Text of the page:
Today’s Prompt: I want you to think about someone that you went to high school with. It should be someone you’d say “hi” to in the halls, but not the person with whom you shared your darkest secrets. Or any body parts. Write about what that person might be like today. Construct a family or a lack of family. A job. A house, or maybe she’s living under a bridge. Start with your memories of that person (which will be shaded by how you felt about them), but let your imagination fill in the blanks.
This one is tricky, since due to the beauty of Facebook (okay, so maybe "beauty" isn't the exact right noun to use here), I already know what most people I went to high school with are doing. Even the ones I just said hi to in the halls. (Although did I really say hi to that many people in the halls? No. I picture myself walking with my head down, just surviving the walk to the next room. Although that is probably dramatic. And I probably said hi at times.) If there are people I'm not friends with on Facebook, it's because 1) your political/societal messages have pissed me off and I've unfriended you or I've yelled at you/your friends about your political/societal messages and you unfriended me; 2) I don't remember your name or your face.
That said, there are people who I'm friends with who I still don't KNOW. I mean, I don't really KNOW any of them, any more. But the ones who don't post pictures or don't post statuses regularly, I really don't know. So. I am Facebook Friends with the person that immediately for some reason sprang to mind when I read this prompt, so I know the tiniest bit about him, as he is as an adult person now, but I still wanted to write about him more than anyone and I don't know why but there it is. So due to the Facebook Friending, there is the tiniest possibility that he could read this, which would be embarrassing, but I feel like the chances are slim. He is not the type to really troll Facebook.
It wouldn't be embarrassing because I had a crush on him or something, which I never did. We sat at the same table in our creative writing class, and he was one of those kids who was always Different. Always slightly off, slightly strange; we were both Different but different kinds of Different, but because I knew in my heart we were both Different I developed some kind of kinship with him, at least in my head. We read each other's journal prompts all year, and I feel like we had this mutual respect of each other, like we sort of knew that we each felt we were smarter than most of the people around us, like we could both call out the bullshit, but we were still kind of amused at all the people around us, anyway. He had this face like he was stoned all the time, and people used to tell me they thought I was stoned all the time, too, even though I never was, so, there was that.
He was a good guy, which I didn't really know until that creative writing class, but then I knew it for sure.
Today, he's still in the area, but closer to Philly. There are a lot of people like that--people who are still in PA, but who have slowly inched their way closer to Philly. I mean, there's New York and there's Philly, if you don't crawl your way to one or the other from my hometown, I don't really understand you. Regardless. The only thing I know for sure is that he is really active in protesting against some environmental bullshit, and all the power to him for that. Because there is a lot of environmental bullshit.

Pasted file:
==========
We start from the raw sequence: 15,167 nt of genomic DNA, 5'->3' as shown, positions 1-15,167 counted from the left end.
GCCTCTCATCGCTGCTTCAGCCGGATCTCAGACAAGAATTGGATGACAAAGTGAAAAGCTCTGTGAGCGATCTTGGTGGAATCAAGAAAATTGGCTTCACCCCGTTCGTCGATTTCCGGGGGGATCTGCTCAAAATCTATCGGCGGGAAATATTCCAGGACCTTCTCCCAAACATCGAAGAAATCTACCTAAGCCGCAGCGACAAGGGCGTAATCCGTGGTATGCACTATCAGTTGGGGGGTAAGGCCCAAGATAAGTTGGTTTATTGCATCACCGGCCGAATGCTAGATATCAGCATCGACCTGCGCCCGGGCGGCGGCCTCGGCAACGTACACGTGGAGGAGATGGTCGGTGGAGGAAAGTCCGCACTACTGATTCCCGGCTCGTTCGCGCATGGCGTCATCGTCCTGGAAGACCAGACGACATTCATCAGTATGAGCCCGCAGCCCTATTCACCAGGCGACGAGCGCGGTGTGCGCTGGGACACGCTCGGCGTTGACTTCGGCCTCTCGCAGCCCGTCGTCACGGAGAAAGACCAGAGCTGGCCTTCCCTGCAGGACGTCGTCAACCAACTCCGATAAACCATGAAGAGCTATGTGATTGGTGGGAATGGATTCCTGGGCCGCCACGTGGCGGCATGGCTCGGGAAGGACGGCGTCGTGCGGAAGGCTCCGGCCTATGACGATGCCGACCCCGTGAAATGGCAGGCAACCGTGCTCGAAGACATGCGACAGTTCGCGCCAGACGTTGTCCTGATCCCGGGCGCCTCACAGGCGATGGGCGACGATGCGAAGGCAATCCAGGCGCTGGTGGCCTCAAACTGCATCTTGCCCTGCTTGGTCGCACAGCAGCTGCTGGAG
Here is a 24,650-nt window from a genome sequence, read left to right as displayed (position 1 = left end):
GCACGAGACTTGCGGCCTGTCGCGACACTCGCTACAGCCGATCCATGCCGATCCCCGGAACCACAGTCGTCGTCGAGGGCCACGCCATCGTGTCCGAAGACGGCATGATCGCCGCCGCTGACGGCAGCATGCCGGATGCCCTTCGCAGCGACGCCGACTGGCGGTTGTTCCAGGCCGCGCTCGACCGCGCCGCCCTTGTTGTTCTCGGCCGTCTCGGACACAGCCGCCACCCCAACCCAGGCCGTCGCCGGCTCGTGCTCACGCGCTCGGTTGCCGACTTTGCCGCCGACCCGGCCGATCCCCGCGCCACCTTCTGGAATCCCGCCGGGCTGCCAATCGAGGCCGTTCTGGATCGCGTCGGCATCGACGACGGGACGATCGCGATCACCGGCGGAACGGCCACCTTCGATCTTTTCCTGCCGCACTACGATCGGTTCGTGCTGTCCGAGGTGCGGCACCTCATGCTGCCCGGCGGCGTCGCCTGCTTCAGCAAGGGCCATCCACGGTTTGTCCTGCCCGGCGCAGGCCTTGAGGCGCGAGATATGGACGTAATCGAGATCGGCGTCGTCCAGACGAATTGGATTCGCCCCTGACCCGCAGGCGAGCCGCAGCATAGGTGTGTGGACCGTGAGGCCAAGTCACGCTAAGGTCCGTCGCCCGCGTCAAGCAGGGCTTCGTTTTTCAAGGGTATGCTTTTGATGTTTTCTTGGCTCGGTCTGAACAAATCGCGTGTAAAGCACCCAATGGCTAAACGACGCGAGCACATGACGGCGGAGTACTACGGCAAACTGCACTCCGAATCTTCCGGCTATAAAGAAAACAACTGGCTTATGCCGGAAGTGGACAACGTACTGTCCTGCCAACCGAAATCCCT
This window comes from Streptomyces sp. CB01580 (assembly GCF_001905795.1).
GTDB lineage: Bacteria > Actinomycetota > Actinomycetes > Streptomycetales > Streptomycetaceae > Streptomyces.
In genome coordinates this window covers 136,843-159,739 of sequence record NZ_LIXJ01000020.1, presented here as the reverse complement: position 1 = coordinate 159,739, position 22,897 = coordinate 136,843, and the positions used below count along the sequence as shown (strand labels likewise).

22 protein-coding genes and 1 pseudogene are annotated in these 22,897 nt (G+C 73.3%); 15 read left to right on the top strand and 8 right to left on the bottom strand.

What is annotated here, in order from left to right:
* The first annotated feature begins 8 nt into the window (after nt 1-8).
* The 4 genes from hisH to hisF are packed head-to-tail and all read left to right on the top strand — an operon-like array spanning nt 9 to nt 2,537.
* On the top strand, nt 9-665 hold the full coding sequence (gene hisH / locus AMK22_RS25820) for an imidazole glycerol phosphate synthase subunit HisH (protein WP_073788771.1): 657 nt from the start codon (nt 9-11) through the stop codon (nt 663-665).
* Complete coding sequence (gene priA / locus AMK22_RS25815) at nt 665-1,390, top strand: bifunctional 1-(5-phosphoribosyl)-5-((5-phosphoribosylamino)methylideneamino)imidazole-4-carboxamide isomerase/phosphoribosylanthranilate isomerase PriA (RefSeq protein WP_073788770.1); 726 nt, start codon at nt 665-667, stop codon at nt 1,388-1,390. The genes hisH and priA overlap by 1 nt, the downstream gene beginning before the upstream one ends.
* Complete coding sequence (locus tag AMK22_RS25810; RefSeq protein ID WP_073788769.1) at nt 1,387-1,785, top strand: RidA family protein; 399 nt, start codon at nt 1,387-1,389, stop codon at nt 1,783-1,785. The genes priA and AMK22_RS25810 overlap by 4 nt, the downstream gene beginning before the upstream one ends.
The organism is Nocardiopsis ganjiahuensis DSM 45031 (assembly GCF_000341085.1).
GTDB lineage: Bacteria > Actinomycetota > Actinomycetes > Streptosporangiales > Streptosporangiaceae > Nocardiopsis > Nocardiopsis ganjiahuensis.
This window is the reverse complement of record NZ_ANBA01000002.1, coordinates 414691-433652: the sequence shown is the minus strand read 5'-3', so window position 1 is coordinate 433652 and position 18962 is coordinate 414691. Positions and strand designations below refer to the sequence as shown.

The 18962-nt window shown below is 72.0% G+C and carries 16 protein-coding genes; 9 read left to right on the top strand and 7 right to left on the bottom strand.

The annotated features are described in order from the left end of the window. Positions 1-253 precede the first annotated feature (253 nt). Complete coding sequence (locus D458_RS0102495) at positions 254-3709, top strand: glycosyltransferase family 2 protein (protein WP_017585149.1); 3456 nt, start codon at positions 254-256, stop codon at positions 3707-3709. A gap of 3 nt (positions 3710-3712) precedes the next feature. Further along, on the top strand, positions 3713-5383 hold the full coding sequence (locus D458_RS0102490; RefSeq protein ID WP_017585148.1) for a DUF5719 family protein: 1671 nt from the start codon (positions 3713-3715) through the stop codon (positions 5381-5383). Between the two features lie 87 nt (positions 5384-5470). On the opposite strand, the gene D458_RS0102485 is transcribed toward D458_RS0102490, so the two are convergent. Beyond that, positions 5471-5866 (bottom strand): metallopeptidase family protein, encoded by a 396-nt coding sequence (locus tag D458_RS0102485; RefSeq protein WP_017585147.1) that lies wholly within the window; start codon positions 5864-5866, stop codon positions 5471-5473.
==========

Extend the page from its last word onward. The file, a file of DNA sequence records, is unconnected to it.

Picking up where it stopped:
But what do you do for a job, huh, when you're not protesting? What do you do in your everyday life? I don't know.
In high school, I think your older brother was into sound engineering, and you were going to go into that, too. I just remembered--we used to switch headphones, too, while we wrote our journal entries, or at least I remember you having me to listen to your music; I can't imagine making you listen to mine since it was just lots of Counting Crows and Tori Amos and Radiohead. Although I think you liked Tori Amos. You were one of those guys who liked Tori Amos. Anyway, I think you listened to a lot of industrial stuff that I probably would've never listened to otherwise but I pretended like I could while I listened to it.
So I imagine you doing that. I remember you saying that you didn't want to go to college, which was one of the ways you were Different, because saying you're not going to college when you're in high school is like saying you're planning on getting addicted to crack and having ten babies by the time you're 25. People give you the same looks. But you said you had no need to go to college to learn skills you could just learn from your brother.
You might, of course, be working in an office somewhere, although I really highly doubt that. But you might be doing something boring. But instead I'll imagine you in a sound booth, sitting in front of those boards full of endless levers and dials, big ass black headphones on your still thin, wimpy-ish blonde hair, still looking like you're stoned out of your head.
I imagine you have a girlfriend who is really cool. Like really nice and down to earth, pretty, someone I would like. I imagine you have beers together and have thoughtful conversations together about things. I imagine you go to lots of loud concerts but are overall still a pretty quiet person, outside and inside. Which is good. We need quiet people just as much as we need loud people.
I hope you're happy, and that life is treating you well. I probably didn't get into as much detail about your life as I was supposed to, and half of my memories about our creative writing class are probably made-up, too. But I think you'd be cool with that.